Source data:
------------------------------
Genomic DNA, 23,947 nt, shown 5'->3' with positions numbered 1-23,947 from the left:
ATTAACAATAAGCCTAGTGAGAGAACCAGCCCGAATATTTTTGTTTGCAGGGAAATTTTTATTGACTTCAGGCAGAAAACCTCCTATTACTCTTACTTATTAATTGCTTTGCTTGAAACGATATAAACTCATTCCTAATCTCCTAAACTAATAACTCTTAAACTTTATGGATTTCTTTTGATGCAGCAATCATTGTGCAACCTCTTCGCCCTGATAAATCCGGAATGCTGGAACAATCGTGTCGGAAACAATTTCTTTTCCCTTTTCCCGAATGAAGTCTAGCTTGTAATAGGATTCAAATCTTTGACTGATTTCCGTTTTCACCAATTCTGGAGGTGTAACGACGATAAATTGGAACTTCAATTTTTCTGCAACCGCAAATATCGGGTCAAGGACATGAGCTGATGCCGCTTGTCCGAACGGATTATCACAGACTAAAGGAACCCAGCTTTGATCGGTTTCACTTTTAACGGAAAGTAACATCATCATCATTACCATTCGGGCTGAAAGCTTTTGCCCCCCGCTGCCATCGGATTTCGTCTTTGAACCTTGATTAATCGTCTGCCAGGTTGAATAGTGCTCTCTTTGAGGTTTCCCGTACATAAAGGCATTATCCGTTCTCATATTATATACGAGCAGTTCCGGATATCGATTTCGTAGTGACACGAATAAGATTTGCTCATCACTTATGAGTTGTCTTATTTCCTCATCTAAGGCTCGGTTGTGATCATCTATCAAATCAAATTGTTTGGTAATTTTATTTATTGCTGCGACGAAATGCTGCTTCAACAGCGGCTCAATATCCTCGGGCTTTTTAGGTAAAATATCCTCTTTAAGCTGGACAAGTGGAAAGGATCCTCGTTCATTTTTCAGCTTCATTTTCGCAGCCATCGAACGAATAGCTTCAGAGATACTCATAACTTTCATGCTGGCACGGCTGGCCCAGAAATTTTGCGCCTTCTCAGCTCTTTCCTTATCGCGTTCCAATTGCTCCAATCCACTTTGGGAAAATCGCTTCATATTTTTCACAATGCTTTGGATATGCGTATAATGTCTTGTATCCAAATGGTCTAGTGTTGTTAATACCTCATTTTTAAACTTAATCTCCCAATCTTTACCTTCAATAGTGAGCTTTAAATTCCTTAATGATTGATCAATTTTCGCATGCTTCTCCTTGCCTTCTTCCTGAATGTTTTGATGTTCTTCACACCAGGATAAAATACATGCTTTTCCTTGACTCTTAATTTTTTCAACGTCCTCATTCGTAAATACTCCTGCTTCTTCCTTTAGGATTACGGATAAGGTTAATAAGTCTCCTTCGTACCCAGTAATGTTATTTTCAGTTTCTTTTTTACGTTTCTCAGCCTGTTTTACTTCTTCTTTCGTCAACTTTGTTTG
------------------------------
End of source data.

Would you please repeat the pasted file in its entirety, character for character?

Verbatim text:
Genomic DNA, 23,947 nt, shown 5'->3' with positions numbered 1-23,947 from the left:
ATTAACAATAAGCCTAGTGAGAGAACCAGCCCGAATATTTTTGTTTGCAGGGAAATTTTTATTGACTTCAGGCAGAAAACCTCCTATTACTCTTACTTATTAATTGCTTTGCTTGAAACGATATAAACTCATTCCTAATCTCCTAAACTAATAACTCTTAAACTTTATGGATTTCTTTTGATGCAGCAATCATTGTGCAACCTCTTCGCCCTGATAAATCCGGAATGCTGGAACAATCGTGTCGGAAACAATTTCTTTTCCCTTTTCCCGAATGAAGTCTAGCTTGTAATAGGATTCAAATCTTTGACTGATTTCCGTTTTCACCAATTCTGGAGGTGTAACGACGATAAATTGGAACTTCAATTTTTCTGCAACCGCAAATATCGGGTCAAGGACATGAGCTGATGCCGCTTGTCCGAACGGATTATCACAGACTAAAGGAACCCAGCTTTGATCGGTTTCACTTTTAACGGAAAGTAACATCATCATCATTACCATTCGGGCTGAAAGCTTTTGCCCCCCGCTGCCATCGGATTTCGTCTTTGAACCTTGATTAATCGTCTGCCAGGTTGAATAGTGCTCTCTTTGAGGTTTCCCGTACATAAAGGCATTATCCGTTCTCATATTATATACGAGCAGTTCCGGATATCGATTTCGTAGTGACACGAATAAGATTTGCTCATCACTTATGAGTTGTCTTATTTCCTCATCTAAGGCTCGGTTGTGATCATCTATCAAATCAAATTGTTTGGTAATTTTATTTATTGCTGCGACGAAATGCTGCTTCAACAGCGGCTCAATATCCTCGGGCTTTTTAGGTAAAATATCCTCTTTAAGCTGGACAAGTGGAAAGGATCCTCGTTCATTTTTCAGCTTCATTTTCGCAGCCATCGAACGAATAGCTTCAGAGATACTCATAACTTTCATGCTGGCACGGCTGGCCCAGAAATTTTGCGCCTTCTCAGCTCTTTCCTTATCGCGTTCCAATTGCTCCAATCCACTTTGGGAAAATCGCTTCATATTTTTCACAATGCTTTGGATATGCGTATAATGTCTTGTATCCAAATGGTCTAGTGTTGTTAATACCTCATTTTTAAACTTAATCTCCCAATCTTTACCTTCAATAGTGAGCTTTAAATTCCTTAATGATTGATCAATTTTCGCATGCTTCTCCTTGCCTTCTTCCTGAATGTTTTGATGTTCTTCACACCAGGATAAAATACATGCTTTTCCTTGACTCTTAATTTTTTCAACGTCCTCATTCGTAAATACTCCTGCTTCTTCCTTTAGGATTACGGATAAGGTTAATAAGTCTCCTTCGTACCCAGTAATGTTATTTTCAGTTTCTTTTTTACGTTTCTCAGCCTGTTTTACTTCTTCTTTCGTCAACTTTGTTTG